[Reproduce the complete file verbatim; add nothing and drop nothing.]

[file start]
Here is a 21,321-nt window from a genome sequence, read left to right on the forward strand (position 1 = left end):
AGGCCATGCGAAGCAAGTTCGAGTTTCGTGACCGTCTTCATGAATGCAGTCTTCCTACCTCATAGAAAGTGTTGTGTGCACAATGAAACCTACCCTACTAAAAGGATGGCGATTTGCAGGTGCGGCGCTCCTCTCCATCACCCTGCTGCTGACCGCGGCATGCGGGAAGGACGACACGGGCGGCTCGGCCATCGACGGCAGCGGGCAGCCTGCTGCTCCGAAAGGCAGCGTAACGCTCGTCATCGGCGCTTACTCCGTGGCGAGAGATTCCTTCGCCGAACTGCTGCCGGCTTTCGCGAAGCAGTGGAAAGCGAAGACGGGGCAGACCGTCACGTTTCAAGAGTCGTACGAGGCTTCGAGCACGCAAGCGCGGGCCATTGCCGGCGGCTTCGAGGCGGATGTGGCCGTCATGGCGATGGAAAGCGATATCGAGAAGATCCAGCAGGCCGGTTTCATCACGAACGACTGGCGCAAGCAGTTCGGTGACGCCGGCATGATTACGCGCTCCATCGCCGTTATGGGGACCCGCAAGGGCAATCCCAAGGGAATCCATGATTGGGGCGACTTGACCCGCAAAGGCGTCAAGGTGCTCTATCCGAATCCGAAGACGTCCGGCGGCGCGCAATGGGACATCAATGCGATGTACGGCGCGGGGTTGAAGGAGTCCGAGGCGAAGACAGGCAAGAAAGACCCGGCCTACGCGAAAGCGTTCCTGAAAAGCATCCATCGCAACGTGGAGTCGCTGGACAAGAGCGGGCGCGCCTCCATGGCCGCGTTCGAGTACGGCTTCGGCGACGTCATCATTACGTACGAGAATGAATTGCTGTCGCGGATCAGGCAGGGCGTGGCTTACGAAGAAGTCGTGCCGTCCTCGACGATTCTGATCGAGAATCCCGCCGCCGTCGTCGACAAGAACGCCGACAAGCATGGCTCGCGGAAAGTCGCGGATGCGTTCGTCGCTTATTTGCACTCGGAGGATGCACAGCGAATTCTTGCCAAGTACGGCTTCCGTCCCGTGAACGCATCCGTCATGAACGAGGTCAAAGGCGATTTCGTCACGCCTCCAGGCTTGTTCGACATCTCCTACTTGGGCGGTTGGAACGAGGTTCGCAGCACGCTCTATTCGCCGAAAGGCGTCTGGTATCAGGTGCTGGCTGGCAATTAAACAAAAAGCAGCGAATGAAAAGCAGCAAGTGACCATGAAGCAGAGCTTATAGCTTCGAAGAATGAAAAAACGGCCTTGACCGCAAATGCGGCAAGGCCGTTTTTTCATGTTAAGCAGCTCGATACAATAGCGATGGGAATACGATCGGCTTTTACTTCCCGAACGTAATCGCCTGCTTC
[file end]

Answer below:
Here is a 21,321-nt window from a genome sequence, read left to right on the forward strand (position 1 = left end):
AGGCCATGCGAAGCAAGTTCGAGTTTCGTGACCGTCTTCATGAATGCAGTCTTCCTACCTCATAGAAAGTGTTGTGTGCACAATGAAACCTACCCTACTAAAAGGATGGCGATTTGCAGGTGCGGCGCTCCTCTCCATCACCCTGCTGCTGACCGCGGCATGCGGGAAGGACGACACGGGCGGCTCGGCCATCGACGGCAGCGGGCAGCCTGCTGCTCCGAAAGGCAGCGTAACGCTCGTCATCGGCGCTTACTCCGTGGCGAGAGATTCCTTCGCCGAACTGCTGCCGGCTTTCGCGAAGCAGTGGAAAGCGAAGACGGGGCAGACCGTCACGTTTCAAGAGTCGTACGAGGCTTCGAGCACGCAAGCGCGGGCCATTGCCGGCGGCTTCGAGGCGGATGTGGCCGTCATGGCGATGGAAAGCGATATCGAGAAGATCCAGCAGGCCGGTTTCATCACGAACGACTGGCGCAAGCAGTTCGGTGACGCCGGCATGATTACGCGCTCCATCGCCGTTATGGGGACCCGCAAGGGCAATCCCAAGGGAATCCATGATTGGGGCGACTTGACCCGCAAAGGCGTCAAGGTGCTCTATCCGAATCCGAAGACGTCCGGCGGCGCGCAATGGGACATCAATGCGATGTACGGCGCGGGGTTGAAGGAGTCCGAGGCGAAGACAGGCAAGAAAGACCCGGCCTACGCGAAAGCGTTCCTGAAAAGCATCCATCGCAACGTGGAGTCGCTGGACAAGAGCGGGCGCGCCTCCATGGCCGCGTTCGAGTACGGCTTCGGCGACGTCATCATTACGTACGAGAATGAATTGCTGTCGCGGATCAGGCAGGGCGTGGCTTACGAAGAAGTCGTGCCGTCCTCGACGATTCTGATCGAGAATCCCGCCGCCGTCGTCGACAAGAACGCCGACAAGCATGGCTCGCGGAAAGTCGCGGATGCGTTCGTCGCTTATTTGCACTCGGAGGATGCACAGCGAATTCTTGCCAAGTACGGCTTCCGTCCCGTGAACGCATCCGTCATGAACGAGGTCAAAGGCGATTTCGTCACGCCTCCAGGCTTGTTCGACATCTCCTACTTGGGCGGTTGGAACGAGGTTCGCAGCACGCTCTATTCGCCGAAAGGCGTCTGGTATCAGGTGCTGGCTGGCAATTAAACAAAAAGCAGCGAATGAAAAGCAGCAAGTGACCATGAAGCAGAGCTTATAGCTTCGAAGAATGAAAAAACGGCCTTGACCGCAAATGCGGCAAGGCCGTTTTTTCATGTTAAGCAGCTCGATACAATAGCGATGGGAATACGATCGGCTTTTACTTCCCGAACGTAATCGCCTGCTTC